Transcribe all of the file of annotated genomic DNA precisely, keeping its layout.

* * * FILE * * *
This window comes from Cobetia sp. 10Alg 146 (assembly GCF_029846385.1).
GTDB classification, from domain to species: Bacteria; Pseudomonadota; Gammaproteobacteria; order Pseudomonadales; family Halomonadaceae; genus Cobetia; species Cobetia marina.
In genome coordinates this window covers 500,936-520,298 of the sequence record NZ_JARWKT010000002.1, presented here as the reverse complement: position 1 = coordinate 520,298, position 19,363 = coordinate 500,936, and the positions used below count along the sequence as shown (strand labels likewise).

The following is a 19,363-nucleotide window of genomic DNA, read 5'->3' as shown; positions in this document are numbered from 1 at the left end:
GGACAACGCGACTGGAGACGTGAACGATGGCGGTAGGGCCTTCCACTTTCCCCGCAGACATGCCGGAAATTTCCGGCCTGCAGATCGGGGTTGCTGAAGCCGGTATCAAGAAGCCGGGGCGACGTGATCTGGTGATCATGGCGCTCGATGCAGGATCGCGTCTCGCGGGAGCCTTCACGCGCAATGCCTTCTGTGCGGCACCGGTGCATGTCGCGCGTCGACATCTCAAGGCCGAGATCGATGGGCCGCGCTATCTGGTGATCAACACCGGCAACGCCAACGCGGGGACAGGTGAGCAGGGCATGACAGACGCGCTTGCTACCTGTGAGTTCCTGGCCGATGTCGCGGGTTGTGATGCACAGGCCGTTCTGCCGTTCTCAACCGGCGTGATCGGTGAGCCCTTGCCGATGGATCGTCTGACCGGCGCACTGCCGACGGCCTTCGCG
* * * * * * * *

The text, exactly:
This window comes from Cobetia sp. 10Alg 146 (assembly GCF_029846385.1).
GTDB classification, from domain to species: Bacteria; Pseudomonadota; Gammaproteobacteria; order Pseudomonadales; family Halomonadaceae; genus Cobetia; species Cobetia marina.
In genome coordinates this window covers 500,936-520,298 of the sequence record NZ_JARWKT010000002.1, presented here as the reverse complement: position 1 = coordinate 520,298, position 19,363 = coordinate 500,936, and the positions used below count along the sequence as shown (strand labels likewise).

The following is a 19,363-nucleotide window of genomic DNA, read 5'->3' as shown; positions in this document are numbered from 1 at the left end:
GGACAACGCGACTGGAGACGTGAACGATGGCGGTAGGGCCTTCCACTTTCCCCGCAGACATGCCGGAAATTTCCGGCCTGCAGATCGGGGTTGCTGAAGCCGGTATCAAGAAGCCGGGGCGACGTGATCTGGTGATCATGGCGCTCGATGCAGGATCGCGTCTCGCGGGAGCCTTCACGCGCAATGCCTTCTGTGCGGCACCGGTGCATGTCGCGCGTCGACATCTCAAGGCCGAGATCGATGGGCCGCGCTATCTGGTGATCAACACCGGCAACGCCAACGCGGGGACAGGTGAGCAGGGCATGACAGACGCGCTTGCTACCTGTGAGTTCCTGGCCGATGTCGCGGGTTGTGATGCACAGGCCGTTCTGCCGTTCTCAACCGGCGTGATCGGTGAGCCCTTGCCGATGGATCGTCTGACCGGCGCACTGCCGACGGCCTTCGCG